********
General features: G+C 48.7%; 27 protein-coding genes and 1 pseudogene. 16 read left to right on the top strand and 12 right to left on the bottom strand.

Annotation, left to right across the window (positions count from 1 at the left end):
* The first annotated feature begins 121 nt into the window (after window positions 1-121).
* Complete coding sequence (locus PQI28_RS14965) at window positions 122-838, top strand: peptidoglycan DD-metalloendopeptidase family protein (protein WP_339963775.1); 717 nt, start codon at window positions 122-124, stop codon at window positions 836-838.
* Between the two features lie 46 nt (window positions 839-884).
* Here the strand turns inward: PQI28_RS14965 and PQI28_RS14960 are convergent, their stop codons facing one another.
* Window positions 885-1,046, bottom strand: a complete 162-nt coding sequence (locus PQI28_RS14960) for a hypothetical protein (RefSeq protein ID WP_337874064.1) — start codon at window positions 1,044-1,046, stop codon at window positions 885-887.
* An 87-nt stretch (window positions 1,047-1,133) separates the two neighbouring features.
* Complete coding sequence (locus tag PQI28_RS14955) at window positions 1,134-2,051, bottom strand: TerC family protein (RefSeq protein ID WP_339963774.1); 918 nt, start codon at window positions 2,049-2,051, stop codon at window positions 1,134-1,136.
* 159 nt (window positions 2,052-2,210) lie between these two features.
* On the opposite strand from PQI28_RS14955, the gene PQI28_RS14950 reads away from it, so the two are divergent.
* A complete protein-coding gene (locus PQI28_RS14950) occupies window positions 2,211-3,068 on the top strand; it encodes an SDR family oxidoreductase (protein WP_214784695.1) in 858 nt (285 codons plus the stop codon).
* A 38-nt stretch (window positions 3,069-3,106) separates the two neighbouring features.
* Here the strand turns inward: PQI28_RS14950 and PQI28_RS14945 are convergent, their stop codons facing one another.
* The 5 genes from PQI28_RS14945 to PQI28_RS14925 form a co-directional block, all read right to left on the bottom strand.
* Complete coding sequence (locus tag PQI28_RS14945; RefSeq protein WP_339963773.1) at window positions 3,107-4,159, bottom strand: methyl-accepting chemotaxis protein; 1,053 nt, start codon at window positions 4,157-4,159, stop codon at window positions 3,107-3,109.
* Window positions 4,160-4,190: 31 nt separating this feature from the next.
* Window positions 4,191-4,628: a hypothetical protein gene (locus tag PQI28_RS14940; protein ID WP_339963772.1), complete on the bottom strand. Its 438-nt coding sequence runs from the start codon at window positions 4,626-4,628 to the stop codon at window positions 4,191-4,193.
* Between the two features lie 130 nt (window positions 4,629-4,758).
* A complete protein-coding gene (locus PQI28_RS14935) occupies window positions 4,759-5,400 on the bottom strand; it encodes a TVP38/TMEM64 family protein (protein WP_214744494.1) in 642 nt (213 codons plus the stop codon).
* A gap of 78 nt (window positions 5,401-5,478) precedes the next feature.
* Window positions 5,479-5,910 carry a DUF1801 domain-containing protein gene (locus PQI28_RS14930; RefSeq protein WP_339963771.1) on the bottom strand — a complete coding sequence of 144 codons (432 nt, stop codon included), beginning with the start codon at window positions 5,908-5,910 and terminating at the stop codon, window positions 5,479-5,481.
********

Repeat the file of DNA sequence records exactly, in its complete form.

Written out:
General features: G+C 48.7%; 27 protein-coding genes and 1 pseudogene. 16 read left to right on the top strand and 12 right to left on the bottom strand.

Annotation, left to right across the window (positions count from 1 at the left end):
* The first annotated feature begins 121 nt into the window (after window positions 1-121).
* Complete coding sequence (locus PQI28_RS14965) at window positions 122-838, top strand: peptidoglycan DD-metalloendopeptidase family protein (protein WP_339963775.1); 717 nt, start codon at window positions 122-124, stop codon at window positions 836-838.
* Between the two features lie 46 nt (window positions 839-884).
* Here the strand turns inward: PQI28_RS14965 and PQI28_RS14960 are convergent, their stop codons facing one another.
* Window positions 885-1,046, bottom strand: a complete 162-nt coding sequence (locus PQI28_RS14960) for a hypothetical protein (RefSeq protein ID WP_337874064.1) — start codon at window positions 1,044-1,046, stop codon at window positions 885-887.
* An 87-nt stretch (window positions 1,047-1,133) separates the two neighbouring features.
* Complete coding sequence (locus tag PQI28_RS14955) at window positions 1,134-2,051, bottom strand: TerC family protein (RefSeq protein ID WP_339963774.1); 918 nt, start codon at window positions 2,049-2,051, stop codon at window positions 1,134-1,136.
* 159 nt (window positions 2,052-2,210) lie between these two features.
* On the opposite strand from PQI28_RS14955, the gene PQI28_RS14950 reads away from it, so the two are divergent.
* A complete protein-coding gene (locus PQI28_RS14950) occupies window positions 2,211-3,068 on the top strand; it encodes an SDR family oxidoreductase (protein WP_214784695.1) in 858 nt (285 codons plus the stop codon).
* A 38-nt stretch (window positions 3,069-3,106) separates the two neighbouring features.
* Here the strand turns inward: PQI28_RS14950 and PQI28_RS14945 are convergent, their stop codons facing one another.
* The 5 genes from PQI28_RS14945 to PQI28_RS14925 form a co-directional block, all read right to left on the bottom strand.
* Complete coding sequence (locus tag PQI28_RS14945; RefSeq protein WP_339963773.1) at window positions 3,107-4,159, bottom strand: methyl-accepting chemotaxis protein; 1,053 nt, start codon at window positions 4,157-4,159, stop codon at window positions 3,107-3,109.
* Window positions 4,160-4,190: 31 nt separating this feature from the next.
* Window positions 4,191-4,628: a hypothetical protein gene (locus tag PQI28_RS14940; protein ID WP_339963772.1), complete on the bottom strand. Its 438-nt coding sequence runs from the start codon at window positions 4,626-4,628 to the stop codon at window positions 4,191-4,193.
* Between the two features lie 130 nt (window positions 4,629-4,758).
* A complete protein-coding gene (locus PQI28_RS14935) occupies window positions 4,759-5,400 on the bottom strand; it encodes a TVP38/TMEM64 family protein (protein WP_214744494.1) in 642 nt (213 codons plus the stop codon).
* A gap of 78 nt (window positions 5,401-5,478) precedes the next feature.
* Window positions 5,479-5,910 carry a DUF1801 domain-containing protein gene (locus PQI28_RS14930; RefSeq protein WP_339963771.1) on the bottom strand — a complete coding sequence of 144 codons (432 nt, stop codon included), beginning with the start codon at window positions 5,908-5,910 and terminating at the stop codon, window positions 5,479-5,481.